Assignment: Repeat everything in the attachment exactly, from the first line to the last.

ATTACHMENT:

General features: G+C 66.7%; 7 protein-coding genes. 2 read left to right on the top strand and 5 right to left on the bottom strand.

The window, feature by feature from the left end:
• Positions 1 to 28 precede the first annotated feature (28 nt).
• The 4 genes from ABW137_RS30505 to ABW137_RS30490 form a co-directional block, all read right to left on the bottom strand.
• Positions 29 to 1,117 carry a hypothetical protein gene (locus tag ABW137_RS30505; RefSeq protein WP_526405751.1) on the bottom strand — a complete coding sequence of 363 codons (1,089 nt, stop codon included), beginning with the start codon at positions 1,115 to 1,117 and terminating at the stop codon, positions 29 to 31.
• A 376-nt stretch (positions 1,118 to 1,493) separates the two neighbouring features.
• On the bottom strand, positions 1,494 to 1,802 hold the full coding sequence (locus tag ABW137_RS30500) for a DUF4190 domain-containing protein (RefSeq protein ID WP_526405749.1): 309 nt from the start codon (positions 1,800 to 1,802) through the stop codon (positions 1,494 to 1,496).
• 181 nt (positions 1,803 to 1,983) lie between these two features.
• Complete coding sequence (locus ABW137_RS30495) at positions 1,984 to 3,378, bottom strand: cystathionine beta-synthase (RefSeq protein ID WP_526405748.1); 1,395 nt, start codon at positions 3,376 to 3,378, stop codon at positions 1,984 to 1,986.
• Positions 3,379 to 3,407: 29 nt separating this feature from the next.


General features: G+C 66.7%; 7 protein-coding genes. 2 read left to right on the top strand and 5 right to left on the bottom strand.

The window, feature by feature from the left end:
• Positions 1 to 28 precede the first annotated feature (28 nt).
• The 4 genes from ABW137_RS30505 to ABW137_RS30490 form a co-directional block, all read right to left on the bottom strand.
• Positions 29 to 1,117 carry a hypothetical protein gene (locus tag ABW137_RS30505; RefSeq protein WP_526405751.1) on the bottom strand — a complete coding sequence of 363 codons (1,089 nt, stop codon included), beginning with the start codon at positions 1,115 to 1,117 and terminating at the stop codon, positions 29 to 31.
• A 376-nt stretch (positions 1,118 to 1,493) separates the two neighbouring features.
• On the bottom strand, positions 1,494 to 1,802 hold the full coding sequence (locus tag ABW137_RS30500) for a DUF4190 domain-containing protein (RefSeq protein ID WP_526405749.1): 309 nt from the start codon (positions 1,800 to 1,802) through the stop codon (positions 1,494 to 1,496).
• 181 nt (positions 1,803 to 1,983) lie between these two features.
• Complete coding sequence (locus ABW137_RS30495) at positions 1,984 to 3,378, bottom strand: cystathionine beta-synthase (RefSeq protein ID WP_526405748.1); 1,395 nt, start codon at positions 3,376 to 3,378, stop codon at positions 1,984 to 1,986.
• Positions 3,379 to 3,407: 29 nt separating this feature from the next.